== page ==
HARRISBURG, Pa. — Note: The video is from June 2021.
A historic building in Harrisburg has a new look thanks to the efforts of a local artist and a nonprofit group.
Sprocket Mural Works announced the completion of a soaring, three-story mural on the historic "Carpets and Draperies" building at 1507 N. Third Street.
The mural, entitled "We Are Connected by Rope Bridges," was created by Harrisburg artist Tara Chickey, Sprocket Mural Works said in a press release.
“Using her signature color palette, which is bright and cheery, Tara Chickey’s mural is all about color and shapes, and the way they interplay with each other,” said Meg Caruso, Sprocket’s President and Co-Founder. “I think it’s important to appreciate art that’s more loose and colorful, which makes this mural stand out from the entire Third Street mural corridor.”
The mural marks the 15th mural located directly along a mural-dense, mile-long stretch of N. Third St. in Midtown Harrisburg, forming the backbone of the Harrisburg Mural Trail which extends into the Capital District, Allison Hill, Steelton and Penbrook neighborhoods.
“What Sprocket has done on Third Street has had a major influence on the streetscape—it’s made a big impact on how Harrisburg feels—and right away, I knew I wanted this building to be part of that,” said Nathaniel Foote, owner of the newly renovated "Carpets and Draperies building.
Foote plans to move into the building's top floor, and also will be leasing four additional apartments and retail space to Broad Street Market bakery vendor Raising the Bar.
According to Foote, the “Carpets & Draperies” building—known by the remaining portion of its original signage—is the former Gerber’s Department Store which opened its doors exactly 100 years ago, in October of 1922.
“This building used to be a showpiece—it symbolizes what Midtown used to be, 100 years ago, and the potential it still has 100 years later—and the mural is a big part of that,” said Foote, whose legal firm, Andreozzi & Foote, sponsored the mural’s creation.
Although the building was vacant for at least 15 years, Chickey added murals to its front windows during Sprocket’s first full-length summer festival in 2017. Those murals were removed during renovations, so Caruso said it only made sense to invite Chickey back to create new artwork, in a full-circle moment.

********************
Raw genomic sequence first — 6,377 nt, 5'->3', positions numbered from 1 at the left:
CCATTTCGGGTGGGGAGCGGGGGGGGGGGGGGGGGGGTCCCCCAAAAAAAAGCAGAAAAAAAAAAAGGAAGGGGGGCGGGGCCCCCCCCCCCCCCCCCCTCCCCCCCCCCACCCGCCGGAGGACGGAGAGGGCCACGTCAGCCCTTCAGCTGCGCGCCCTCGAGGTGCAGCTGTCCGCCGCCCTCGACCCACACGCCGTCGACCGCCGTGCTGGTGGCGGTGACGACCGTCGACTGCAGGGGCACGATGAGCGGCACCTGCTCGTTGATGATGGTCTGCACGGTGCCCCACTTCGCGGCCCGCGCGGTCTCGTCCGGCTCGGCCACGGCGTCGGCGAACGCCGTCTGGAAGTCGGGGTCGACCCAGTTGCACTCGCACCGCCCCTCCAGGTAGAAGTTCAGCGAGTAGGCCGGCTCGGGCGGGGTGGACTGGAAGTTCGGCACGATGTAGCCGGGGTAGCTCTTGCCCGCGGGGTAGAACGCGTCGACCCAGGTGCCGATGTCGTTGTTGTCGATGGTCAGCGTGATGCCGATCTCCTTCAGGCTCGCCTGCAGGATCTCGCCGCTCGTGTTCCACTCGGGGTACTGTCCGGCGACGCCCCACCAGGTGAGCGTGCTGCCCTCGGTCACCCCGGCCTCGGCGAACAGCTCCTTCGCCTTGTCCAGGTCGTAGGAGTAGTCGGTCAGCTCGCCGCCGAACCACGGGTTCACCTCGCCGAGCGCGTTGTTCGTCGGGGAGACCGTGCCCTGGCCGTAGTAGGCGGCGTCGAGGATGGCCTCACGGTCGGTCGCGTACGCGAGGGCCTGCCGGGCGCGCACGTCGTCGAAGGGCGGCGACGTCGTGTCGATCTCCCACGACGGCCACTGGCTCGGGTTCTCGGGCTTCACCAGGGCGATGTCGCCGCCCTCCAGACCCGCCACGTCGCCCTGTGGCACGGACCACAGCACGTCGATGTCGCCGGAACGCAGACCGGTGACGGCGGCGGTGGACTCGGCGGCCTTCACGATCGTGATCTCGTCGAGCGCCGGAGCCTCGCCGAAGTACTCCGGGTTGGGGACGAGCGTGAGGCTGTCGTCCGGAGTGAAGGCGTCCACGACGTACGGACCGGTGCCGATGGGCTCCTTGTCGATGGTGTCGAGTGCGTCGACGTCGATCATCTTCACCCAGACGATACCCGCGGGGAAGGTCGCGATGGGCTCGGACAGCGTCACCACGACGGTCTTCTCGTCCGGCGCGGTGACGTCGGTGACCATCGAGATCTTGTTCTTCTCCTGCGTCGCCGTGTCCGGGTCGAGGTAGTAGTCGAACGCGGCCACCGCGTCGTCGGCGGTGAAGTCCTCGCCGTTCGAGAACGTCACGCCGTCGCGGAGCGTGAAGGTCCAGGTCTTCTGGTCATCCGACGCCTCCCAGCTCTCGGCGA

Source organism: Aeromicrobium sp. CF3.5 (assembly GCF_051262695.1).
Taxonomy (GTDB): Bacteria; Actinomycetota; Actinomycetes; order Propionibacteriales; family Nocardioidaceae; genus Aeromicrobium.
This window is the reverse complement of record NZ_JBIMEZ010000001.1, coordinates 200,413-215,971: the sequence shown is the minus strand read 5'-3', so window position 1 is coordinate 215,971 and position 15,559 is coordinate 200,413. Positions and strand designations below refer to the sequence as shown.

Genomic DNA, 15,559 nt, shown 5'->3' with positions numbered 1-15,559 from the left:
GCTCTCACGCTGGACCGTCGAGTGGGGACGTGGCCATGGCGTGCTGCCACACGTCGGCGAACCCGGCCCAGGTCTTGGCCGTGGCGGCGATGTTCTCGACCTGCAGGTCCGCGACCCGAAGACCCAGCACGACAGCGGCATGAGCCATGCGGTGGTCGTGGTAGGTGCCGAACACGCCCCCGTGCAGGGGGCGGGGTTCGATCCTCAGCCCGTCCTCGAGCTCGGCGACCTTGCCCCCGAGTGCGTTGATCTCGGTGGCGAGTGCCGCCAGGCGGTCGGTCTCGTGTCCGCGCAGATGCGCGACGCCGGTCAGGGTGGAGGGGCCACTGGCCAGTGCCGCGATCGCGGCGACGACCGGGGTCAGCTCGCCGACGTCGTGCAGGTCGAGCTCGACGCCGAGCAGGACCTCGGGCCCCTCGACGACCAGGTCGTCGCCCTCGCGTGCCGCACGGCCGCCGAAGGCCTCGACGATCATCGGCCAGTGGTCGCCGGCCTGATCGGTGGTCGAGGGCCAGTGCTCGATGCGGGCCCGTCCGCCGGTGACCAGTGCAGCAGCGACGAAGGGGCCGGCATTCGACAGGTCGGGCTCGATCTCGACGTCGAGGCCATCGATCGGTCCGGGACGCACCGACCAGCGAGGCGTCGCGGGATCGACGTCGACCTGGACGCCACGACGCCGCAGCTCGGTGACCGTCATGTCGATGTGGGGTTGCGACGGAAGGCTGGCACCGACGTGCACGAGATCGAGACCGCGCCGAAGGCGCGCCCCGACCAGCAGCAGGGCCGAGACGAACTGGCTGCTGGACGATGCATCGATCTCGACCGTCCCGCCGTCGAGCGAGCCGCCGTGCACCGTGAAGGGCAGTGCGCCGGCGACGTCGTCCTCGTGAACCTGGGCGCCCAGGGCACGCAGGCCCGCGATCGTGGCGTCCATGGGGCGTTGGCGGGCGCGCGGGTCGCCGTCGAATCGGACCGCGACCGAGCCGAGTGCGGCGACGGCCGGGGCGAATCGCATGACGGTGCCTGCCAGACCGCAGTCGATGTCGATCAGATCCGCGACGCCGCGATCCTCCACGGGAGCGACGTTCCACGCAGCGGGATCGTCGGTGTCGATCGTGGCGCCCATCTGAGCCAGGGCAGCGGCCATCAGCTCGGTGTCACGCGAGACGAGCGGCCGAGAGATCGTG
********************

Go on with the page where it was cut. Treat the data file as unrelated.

Additionally, the building has special meaning for Chickey, who had one of her first art exhibits there, in the early 2000s — during which she met her now-husband. Their daughter’s artwork inspired Chickey’s mural design.
“I think murals make a city—make it more welcoming and inspiring — so I’m happy to be part of that legacy by bringing some joyful color to the city,” said Chickey.
This is Chickey’s largest mural to-date, and she admits the size and scope of the project was intimidating at first.
“My paintings are always very intuitive and atmospheric, so it was a bit of a challenge to see if I could translate that into a bigger scale,” Chickey said. She describes the process of becoming OSHA lift-certified in order to paint from the ground level, up to the top of the third floor, as “pretty wild at first.”
“We Are Connected by Rope Bridges” is Chickey’s second full-scale Sprocket mural—she previously painted a mural depicting birds in flight, behind 333 Market St., at 28 S. Dewberry St., during the fall of 2020.
Chickey serves as art director at Harrisburg gallery, restaurant and brewery destination The Millworks and is a former Central Dauphin High School art teacher.
Sprocket organizes a biennial mural festival (occurring every other summer); the 2021 Harrisburg Mural Festival by Sprocket Mural Works added 10 mural projects to the city landscape. The Carpets & Draperies mural was to have been part of that celebration, but construction delays were a factor.
This fall, Sprocket is coordinating with the nonprofit Parliament Arts Organization to produce two murals in the city of York.